Still, its valuation of around $79 billion remains about one-tenth that of Tesla and there are numerous challenges ahead, including uncertainty about buyers making the switch to electrics. Plug-in cars remain more expensive relative to gas-powered vehicles, and auto executives have acknowledged that demand in coming years will hinge in part on government incentives.

Some consumers still worry about their ability to find enough places to charge. Analysts also have raised concerns about a potential shortage of battery capacity as major auto makers rush to go electric.

General Motors plans to phase out nearly all of its gas and diesel vehicles by 2035. Leading that transition is the first fully electric Cadillac. WSJ’s Mike Colias visited a GM testing site for a ride and an exclusive interview with GM’s President Mark L. Reuss. Photo Illustration: Alexander Hotz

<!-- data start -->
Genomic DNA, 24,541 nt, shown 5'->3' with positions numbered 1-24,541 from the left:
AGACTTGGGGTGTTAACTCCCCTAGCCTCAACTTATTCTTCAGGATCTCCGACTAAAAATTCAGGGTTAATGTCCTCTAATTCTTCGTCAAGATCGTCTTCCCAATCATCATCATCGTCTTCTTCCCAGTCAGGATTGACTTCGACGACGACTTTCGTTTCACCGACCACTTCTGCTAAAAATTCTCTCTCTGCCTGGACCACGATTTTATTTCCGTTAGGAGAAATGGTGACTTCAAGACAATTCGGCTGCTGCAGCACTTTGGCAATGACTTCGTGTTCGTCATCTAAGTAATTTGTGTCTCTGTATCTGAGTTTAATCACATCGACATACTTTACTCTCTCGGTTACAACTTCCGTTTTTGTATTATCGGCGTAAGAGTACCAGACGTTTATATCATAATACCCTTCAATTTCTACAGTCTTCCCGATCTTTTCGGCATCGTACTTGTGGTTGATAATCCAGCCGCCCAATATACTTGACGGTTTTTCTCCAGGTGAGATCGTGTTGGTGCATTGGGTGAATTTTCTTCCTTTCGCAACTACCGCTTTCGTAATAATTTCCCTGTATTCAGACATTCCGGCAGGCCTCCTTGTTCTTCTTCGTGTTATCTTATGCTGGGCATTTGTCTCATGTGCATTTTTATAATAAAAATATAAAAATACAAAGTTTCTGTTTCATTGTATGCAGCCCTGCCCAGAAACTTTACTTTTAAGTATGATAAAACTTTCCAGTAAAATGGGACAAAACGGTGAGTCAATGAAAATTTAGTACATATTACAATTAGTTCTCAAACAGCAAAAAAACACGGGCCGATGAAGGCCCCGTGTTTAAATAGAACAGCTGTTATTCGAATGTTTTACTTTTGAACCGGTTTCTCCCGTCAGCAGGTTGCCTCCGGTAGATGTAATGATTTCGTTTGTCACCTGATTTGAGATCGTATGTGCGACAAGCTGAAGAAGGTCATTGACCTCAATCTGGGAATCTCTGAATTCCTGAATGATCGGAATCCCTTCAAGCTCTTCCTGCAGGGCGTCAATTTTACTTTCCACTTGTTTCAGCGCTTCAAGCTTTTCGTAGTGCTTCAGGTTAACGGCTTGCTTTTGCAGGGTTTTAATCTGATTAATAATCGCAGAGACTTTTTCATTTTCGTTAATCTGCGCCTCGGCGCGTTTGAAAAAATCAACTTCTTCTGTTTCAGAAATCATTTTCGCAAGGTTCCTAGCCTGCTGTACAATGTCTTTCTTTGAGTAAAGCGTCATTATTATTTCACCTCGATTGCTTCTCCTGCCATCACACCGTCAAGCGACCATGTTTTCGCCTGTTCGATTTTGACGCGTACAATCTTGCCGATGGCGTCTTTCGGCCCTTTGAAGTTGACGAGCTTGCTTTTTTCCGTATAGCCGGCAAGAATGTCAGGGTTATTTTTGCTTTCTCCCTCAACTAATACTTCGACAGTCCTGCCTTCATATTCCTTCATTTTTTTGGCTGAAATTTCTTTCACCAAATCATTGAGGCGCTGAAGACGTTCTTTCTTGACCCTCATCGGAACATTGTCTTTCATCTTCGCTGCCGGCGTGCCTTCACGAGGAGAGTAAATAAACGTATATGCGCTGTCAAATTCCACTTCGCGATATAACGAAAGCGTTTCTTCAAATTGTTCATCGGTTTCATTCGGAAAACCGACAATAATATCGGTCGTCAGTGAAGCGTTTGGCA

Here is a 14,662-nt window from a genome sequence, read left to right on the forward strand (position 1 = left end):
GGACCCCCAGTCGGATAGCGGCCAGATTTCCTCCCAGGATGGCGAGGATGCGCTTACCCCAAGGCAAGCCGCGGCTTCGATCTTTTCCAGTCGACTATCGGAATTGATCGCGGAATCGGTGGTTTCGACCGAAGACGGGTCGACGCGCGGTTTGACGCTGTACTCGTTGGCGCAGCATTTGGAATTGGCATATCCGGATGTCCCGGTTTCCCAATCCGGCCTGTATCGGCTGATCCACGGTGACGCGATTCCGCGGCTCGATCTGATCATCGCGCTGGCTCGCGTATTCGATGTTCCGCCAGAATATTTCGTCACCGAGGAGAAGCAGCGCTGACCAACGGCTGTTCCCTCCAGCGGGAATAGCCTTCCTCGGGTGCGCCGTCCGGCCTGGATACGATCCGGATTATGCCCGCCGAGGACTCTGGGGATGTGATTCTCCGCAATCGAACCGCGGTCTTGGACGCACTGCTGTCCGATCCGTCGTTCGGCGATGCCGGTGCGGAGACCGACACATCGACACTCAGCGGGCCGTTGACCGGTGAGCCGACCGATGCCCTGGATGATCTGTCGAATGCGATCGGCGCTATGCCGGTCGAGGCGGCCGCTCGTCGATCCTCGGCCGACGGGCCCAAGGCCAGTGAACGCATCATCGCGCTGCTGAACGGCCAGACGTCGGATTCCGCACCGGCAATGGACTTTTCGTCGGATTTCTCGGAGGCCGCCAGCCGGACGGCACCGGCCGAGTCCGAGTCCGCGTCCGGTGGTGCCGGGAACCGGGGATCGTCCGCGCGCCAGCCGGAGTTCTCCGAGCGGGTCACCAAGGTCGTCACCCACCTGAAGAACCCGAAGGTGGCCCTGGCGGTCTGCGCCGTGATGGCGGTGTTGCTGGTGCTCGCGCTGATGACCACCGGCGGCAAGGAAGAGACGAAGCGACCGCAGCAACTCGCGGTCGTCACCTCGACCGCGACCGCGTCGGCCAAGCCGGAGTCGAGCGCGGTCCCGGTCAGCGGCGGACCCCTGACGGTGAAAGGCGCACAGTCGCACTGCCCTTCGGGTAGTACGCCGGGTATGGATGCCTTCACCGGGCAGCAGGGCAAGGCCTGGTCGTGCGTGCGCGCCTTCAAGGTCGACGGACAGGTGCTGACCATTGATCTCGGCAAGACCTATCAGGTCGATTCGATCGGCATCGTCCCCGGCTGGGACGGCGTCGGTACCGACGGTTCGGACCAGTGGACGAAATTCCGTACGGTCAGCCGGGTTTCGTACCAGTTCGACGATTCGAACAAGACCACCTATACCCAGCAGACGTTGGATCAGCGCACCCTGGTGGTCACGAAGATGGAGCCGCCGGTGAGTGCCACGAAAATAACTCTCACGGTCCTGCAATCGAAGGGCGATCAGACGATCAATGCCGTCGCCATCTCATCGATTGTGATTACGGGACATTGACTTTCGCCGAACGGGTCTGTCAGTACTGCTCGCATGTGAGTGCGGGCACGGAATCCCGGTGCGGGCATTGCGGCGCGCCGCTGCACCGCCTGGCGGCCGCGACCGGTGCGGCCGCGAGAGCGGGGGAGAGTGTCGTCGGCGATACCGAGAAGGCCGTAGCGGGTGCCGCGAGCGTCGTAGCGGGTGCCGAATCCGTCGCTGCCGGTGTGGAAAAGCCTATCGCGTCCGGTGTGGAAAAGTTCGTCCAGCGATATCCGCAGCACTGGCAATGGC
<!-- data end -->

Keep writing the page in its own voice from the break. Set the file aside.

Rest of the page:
GM also says it can boost revenue by pushing into new business areas. It recently introduced car insurance that uses data about the owner’s driving habits to reward safer drivers with lower rates. A new electric-van service, Brightdrop, aims to help delivery companies like

FedEx Corp.

charge and manage their vehicle fleets.

“There are so many growth opportunities we have,” GM Chief Executive

Mary Barra

said during a media briefing. “Think about the vehicle not only as an electric vehicle, but as a software platform.”

Ms. Barra said GM expects eventually to generate an additional $20 billion to $25 billion in annual revenue from software and services, including $6 billion from the insurance product.

GM pointed to an upgrade of its hands-free driving system, to be called Ultra Cruise, which it says will allow for hands-free operation in 95% of driving scenarios. Planned for release in 2023, the technology will use a laser-based, three-dimensional radar system, called lidar, and be capable of remote enhancements over time, the company said. It didn’t disclose pricing.